• A visual indicium can be any visual device, so long as a primary visual indicium is visually distinguishable from a secondary visual indicium, and a tertiary visual indicium is visually distinguishable for a secondary visual indicium. For example, a primary visual indicium can be green, a secondary visual indicium can be yellow, and a third visual indicium can be red.
  • The absorbent article 300 can be configured such that part, or parts, or all of the primary group 340, the secondary group 360, and the tertiary group 380 of indicia is visible from outside of the absorbent article 300 when the absorbent article 300 is worn by a wearer. As a result, at least some of the primary indicia A, the secondary indicia B, and the tertiary indicia C will be visible from outside of the absorbent article 300.
  • The primary group 340 includes a longitudinally inboard end 342, a longitudinally outboard end 343, and an overall primary group length 341, measured from the inboard end 342 to the outboard end 343. The secondary group 360 includes a longitudinally inboard end 362, a longitudinally outboard end 363, and an overall secondary group length 361, measured from the inboard end 362 to the outboard end 363. The tertiary group 380 includes a longitudinally inboard end 382, a longitudinally outboard end 383, and an overall tertiary group length 381, measured from the inboard end 382 to the outboard end 383. Where there is only one visual indicium, the farthest inboard point on the visual indicium is considered an inboard end and the farthest outboard point on the visual indicium is considered an outboard end.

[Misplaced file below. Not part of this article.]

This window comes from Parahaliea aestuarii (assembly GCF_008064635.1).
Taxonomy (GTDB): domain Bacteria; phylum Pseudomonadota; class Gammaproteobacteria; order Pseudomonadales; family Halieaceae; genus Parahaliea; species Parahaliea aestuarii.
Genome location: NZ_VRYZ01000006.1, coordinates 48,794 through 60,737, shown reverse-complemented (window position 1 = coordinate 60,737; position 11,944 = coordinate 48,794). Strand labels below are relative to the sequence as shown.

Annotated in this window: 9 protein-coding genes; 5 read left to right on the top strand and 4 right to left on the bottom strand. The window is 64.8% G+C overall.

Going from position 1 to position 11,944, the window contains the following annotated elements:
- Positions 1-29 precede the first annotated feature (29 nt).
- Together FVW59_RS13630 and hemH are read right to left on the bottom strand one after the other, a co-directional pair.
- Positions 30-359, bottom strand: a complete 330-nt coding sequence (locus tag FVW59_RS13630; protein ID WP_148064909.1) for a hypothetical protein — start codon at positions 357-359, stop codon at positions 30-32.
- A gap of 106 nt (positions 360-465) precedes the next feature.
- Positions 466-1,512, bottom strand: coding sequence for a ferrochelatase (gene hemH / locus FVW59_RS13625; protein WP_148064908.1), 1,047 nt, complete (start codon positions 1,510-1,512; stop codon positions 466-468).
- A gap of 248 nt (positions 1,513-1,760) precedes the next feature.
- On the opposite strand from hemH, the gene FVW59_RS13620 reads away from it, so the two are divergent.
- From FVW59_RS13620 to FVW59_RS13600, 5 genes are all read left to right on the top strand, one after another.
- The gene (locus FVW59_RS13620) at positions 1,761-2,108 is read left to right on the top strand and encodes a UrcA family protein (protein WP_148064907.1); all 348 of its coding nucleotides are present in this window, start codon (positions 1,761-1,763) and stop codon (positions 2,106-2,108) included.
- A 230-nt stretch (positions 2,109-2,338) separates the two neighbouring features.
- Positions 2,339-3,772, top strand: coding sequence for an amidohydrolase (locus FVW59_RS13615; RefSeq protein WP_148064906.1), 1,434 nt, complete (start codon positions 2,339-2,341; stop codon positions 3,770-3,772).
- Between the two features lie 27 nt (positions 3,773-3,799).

• Each of the primary visual indicia A is a configured to visually indicate a first degree of fullness. Each of the secondary visual indicia B is a configured to visually indicate a second degree of fullness. Each of the tertiary visual indicia C is a configured to visually indicate a third degree of fullness. In each group, each visual indicia is configured to have a similar visual appearance or the same visual appearance as the other visual indicia in that group.